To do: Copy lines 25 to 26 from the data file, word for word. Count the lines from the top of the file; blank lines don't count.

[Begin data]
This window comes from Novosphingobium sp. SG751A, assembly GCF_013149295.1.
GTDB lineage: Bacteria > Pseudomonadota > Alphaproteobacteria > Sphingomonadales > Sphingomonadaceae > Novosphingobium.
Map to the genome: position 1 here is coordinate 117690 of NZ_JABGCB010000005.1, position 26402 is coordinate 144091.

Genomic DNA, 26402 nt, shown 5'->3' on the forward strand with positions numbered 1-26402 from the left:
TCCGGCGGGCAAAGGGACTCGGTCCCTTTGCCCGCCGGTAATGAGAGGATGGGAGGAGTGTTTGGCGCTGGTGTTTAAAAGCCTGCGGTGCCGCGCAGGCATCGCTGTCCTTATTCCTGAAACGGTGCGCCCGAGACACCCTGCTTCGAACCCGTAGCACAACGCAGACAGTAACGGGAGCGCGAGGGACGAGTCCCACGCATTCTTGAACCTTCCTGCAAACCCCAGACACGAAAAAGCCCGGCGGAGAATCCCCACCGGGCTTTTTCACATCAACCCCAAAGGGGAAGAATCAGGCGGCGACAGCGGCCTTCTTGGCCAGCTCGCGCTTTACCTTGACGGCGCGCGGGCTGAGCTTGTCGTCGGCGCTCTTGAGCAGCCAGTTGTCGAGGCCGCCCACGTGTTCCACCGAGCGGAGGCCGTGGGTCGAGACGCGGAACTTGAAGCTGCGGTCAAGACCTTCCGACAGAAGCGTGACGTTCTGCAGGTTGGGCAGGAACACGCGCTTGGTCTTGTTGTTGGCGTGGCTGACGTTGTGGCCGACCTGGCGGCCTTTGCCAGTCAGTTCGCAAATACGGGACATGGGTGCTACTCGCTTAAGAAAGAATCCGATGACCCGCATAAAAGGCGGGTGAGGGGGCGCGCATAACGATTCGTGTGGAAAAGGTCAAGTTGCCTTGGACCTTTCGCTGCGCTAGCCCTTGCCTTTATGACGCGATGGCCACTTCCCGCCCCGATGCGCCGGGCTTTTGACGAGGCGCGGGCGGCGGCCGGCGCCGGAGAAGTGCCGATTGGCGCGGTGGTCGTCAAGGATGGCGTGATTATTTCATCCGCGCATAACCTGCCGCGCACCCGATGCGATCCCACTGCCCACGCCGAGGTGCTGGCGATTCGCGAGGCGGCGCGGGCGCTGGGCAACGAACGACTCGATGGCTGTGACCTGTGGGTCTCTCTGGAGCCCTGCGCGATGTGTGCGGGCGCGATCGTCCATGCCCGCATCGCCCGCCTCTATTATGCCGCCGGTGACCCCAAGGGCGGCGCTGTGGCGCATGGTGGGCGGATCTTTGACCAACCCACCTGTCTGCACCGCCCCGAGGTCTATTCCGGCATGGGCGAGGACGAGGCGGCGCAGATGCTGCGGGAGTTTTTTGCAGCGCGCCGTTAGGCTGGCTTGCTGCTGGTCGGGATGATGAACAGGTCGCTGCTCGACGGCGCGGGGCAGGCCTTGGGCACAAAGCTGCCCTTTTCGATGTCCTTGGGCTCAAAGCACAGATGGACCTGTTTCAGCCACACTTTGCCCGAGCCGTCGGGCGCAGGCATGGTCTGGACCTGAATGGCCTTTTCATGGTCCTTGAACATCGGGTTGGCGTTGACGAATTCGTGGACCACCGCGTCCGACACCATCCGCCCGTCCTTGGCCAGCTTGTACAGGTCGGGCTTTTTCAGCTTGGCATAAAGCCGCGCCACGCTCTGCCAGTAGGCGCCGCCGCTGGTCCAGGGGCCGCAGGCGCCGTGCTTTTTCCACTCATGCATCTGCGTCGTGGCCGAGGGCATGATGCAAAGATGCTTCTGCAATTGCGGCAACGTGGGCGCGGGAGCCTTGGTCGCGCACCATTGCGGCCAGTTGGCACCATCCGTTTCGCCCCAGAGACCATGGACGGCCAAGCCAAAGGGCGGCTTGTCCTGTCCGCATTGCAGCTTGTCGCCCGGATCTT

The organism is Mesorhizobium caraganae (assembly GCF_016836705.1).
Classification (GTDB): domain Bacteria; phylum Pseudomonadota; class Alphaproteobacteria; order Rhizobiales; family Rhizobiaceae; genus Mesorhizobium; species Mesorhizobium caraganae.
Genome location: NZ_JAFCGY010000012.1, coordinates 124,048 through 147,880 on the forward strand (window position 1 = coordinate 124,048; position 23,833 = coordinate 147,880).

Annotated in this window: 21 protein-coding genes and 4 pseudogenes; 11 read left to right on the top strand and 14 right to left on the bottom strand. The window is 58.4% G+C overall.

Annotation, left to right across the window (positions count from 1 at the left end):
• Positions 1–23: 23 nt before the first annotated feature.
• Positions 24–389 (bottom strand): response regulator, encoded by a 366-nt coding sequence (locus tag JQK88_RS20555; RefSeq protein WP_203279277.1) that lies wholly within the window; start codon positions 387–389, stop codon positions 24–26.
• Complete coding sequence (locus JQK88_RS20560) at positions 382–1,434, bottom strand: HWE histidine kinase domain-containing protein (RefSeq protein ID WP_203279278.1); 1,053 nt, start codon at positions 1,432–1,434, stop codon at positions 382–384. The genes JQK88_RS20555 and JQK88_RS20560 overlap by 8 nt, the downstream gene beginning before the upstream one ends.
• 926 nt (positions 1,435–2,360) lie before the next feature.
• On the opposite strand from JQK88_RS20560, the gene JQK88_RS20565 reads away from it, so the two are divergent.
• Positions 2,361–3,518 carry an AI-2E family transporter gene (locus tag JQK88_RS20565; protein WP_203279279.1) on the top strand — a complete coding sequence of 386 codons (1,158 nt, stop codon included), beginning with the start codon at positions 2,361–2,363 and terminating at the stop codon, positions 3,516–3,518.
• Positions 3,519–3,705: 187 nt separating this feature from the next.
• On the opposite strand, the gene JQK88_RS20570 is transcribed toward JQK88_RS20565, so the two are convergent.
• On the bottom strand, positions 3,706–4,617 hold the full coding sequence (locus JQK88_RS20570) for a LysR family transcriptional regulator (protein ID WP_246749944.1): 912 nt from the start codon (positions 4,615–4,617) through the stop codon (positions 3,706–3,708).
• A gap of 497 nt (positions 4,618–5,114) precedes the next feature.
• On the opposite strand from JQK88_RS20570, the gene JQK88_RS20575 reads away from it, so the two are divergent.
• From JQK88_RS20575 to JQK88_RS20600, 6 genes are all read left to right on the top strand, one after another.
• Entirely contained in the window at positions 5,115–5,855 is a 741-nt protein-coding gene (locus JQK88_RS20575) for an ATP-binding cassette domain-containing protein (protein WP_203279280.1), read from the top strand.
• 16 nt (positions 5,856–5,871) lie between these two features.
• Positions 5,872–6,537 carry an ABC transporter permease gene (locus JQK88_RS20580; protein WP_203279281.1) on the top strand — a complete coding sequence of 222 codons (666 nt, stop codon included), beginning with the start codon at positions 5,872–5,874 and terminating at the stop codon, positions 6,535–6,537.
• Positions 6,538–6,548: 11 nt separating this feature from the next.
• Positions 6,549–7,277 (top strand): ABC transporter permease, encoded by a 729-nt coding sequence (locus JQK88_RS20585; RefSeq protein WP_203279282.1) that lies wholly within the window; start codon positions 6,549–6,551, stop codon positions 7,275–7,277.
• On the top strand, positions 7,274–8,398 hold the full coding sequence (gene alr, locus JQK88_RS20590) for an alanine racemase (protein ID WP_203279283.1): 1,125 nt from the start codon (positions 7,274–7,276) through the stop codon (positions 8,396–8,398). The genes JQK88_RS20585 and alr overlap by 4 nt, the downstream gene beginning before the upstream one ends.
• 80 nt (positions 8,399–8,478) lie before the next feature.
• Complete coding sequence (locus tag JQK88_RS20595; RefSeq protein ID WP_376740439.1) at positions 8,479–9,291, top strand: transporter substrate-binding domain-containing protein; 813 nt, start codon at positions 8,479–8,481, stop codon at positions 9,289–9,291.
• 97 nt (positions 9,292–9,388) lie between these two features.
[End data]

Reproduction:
• Positions 5,872–6,537 carry an ABC transporter permease gene (locus JQK88_RS20580; protein WP_203279281.1) on the top strand — a complete coding sequence of 222 codons (666 nt, stop codon included), beginning with the start codon at positions 5,872–5,874 and terminating at the stop codon, positions 6,535–6,537.
• Positions 6,538–6,548: 11 nt separating this feature from the next.